december 2019, arsenal cinema

Kenji Mizoguchi Retrospective

Famed for the free-flowing glide of his camera movements and the striking beauty of his visual composition; celebrated for the complexity of his minute-long plan sequences and the extraordinary care and precision with which he made landscapes, architectures, and décor into the protagonists of his films; honored both for his early, unflinching social studies as well as his moving, historical melodramas: Kenji Mizoguchi (1898–1956) is undoubtedly one of the greatest directors ever to work in Japanese cinema. He actually only became famous outside Japanese with his later works, following numerous awards at European film festivals for SAIKAKU ICHIDAI ONNA (The Life of Oharu, 1952), UGETSU MONOGATARI (Tales of the Rain and Moon, 1953), and SANSHO DAYU (Sansho the Bailiff, 1954). The possibility of gaining a more comprehensive insight into Mizoguchi’s comprehensive oeuvre – his first films are from the 20s, with his having made over 80 films as a director – thus only offered itself late on and remains only partially possible to this day, as a large part of his early works are lost. Regardless of this, the section of his oeuvre still accessible made Mizoguchi a fixed great within international film history, able to be grasped in numerous ways, zig-zagging through different genres and film studios, and making use of a wide range of formal approaches and themes.

In terms of the importance and influence of his filmmaking, Mizoguchi is often mentioned in the same breath as his directorial colleagues Yasujiro Ozu or Akira Kurosawa. Yet Mizoguchi’s films are screened comparatively rarely in cinemas. That’s why we’re all the happier to present a long overdue 22-film Mizoguchi retrospective at Arsenal with the help of funding from the Federal Capital Cultural Fund and are thus able to tap into a body of work of singular directorial, visual, and narrative richness as well as great emotional depth.

december 2019, arsenal cinema

Magical History Tour - Bodies in Film

Since cinema began, part of the fascination of the moving image has stemmed from the way in which the bodies of the people acting on the screen are represented: it’s no coincidence that the first ever film footage shows contented workers, men exercising or boisterous children. It wasn't long until Méliès extended these short documentary scenes by adding cinematic (corporeal) experiments of a fantastical or even drastic nature: images of elegant dancers that disappear as if by magic, images of headless skeletons on the prowl or heads that inflate like balloons and explode. With these two poles as a starting point, the staging of bodies (and body parts) in film went on to become a fundamental means of cinematic expression whose diverse manifestations have had a substantial effect on how we think about human physiology.

This month's Magical History Tour presents notable images of the body from 90 years of film history, showing the special physical presence exuded by bodies of longing, objects of projection, foreign or collective bodies, the re-animated and corporeal hybrids.

december 2019, living archive

Vaginal Davis: Christmas Special

For their Christmas special on December 18, archivists Vaginal Davis und Daniel Hendrickson, who are otherwise on the trail of Contemporary Vinegar Syndrome at different locations in the city, return to Arsenal. They are presenting DIVA by Jean-Jacques Beineix, the 1981 cult film. Jules is a postman, opera lover, and a fan of the world-famous diva Cynthia Hawkins. During a concert by the singer, he secretly makes a recording of the performance. When the tape gets confused for another, he ends up in unexpected difficulties. “DIVA is without doubt one of the most important European films of the early 80s: stylistically polished to the point of being mannered, this thriller full of quotes and references catapulted French cinema into the present and combined fairy tale elements, film noir lifts, and the neon-blue pop aesthetic of the New Wave to create a total art work that set new standards.” (J. Kurz)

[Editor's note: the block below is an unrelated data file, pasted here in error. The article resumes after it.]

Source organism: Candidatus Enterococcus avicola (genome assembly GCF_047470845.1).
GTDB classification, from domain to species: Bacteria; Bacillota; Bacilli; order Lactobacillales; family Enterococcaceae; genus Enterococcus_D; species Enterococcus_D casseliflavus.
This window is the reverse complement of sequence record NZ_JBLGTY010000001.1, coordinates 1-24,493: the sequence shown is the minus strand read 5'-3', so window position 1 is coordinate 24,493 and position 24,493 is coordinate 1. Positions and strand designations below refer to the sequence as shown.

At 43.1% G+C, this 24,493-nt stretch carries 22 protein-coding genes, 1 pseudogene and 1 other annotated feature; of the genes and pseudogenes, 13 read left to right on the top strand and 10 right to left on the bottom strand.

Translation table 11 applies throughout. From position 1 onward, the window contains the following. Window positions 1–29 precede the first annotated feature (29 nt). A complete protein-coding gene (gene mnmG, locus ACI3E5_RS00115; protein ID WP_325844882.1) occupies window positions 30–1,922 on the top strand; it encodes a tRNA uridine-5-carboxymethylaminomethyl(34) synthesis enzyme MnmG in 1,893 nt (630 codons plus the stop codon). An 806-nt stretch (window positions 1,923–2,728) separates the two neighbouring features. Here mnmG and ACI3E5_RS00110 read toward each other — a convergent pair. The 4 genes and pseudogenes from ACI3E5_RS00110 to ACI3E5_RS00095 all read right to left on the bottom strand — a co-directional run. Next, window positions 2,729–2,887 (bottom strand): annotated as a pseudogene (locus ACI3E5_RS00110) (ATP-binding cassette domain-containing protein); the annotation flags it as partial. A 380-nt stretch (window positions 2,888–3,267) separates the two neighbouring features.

Free entry for members, membership can be obtained at the box office.

december 2019, living archive

Filmmakers’ Choice in December

As every year, presented by Maike Mia Höhne on December 21: "The shortest day of the year – the International Short Film Day. The distance to the summer is as large as it can be. I’d like to know nothing about the films, but certainly to know the filmmakers. Taking the synopses of the films or just the titles as a starting point – a program about questions of autonomy and radii of movement. Of freedom and fighting. Film about collectives, Courtney Love, Kathrin Power, Mary Mac Lane. Subversive, hybrid, media political strategies are used to introduce and accompany necessary changes. Three women in Berlin create a radio disturbance channel to create awareness of how people talk about women. The most important phase in the founding of trade unions by women is accompanied by the Yugatar Collective. How does the new utopia work when utopia has failed, asks Liza Johnson. The women re-mirrored by the subjective gazes at what is theirs, the body, and lust. Becoming a woman like forgetting, showing repetition like the red card."

arsenal cinema: Ula Stöckl Retrospective

07:00 pm Cinema 1


Den Vätern vertrauen, gegen alle Erfahrung

Rede nur niemand von Schicksal

Das alte Lied

*Den Vätern vertrauen, gegen alle Erfahrung Ula Stöckl
FRG 1982 With Grischa Huber 16 mm 30 min
Ula Stöckl in person, Moderated by Saskia Walker
*Rede nur niemand von Schicksal Ula Stöckl Germany 1992
With Grischa Huber 35 mm 9 min
Das alte Lied Ula Stöckl Germany 1992
With Lotte Meyer, Jeanne Richter 35 mm 82 min

Ula Stöckl in person, Moderated by Jeanne Richter
arsenal cinema: Magical History Tour
 – Lost Films Found

08:00 pm Cinema 2


Komissar

*Komissar The Commissar
Alexandr Askoldov USSR 1967/87
35 mm OV/EnS 107 min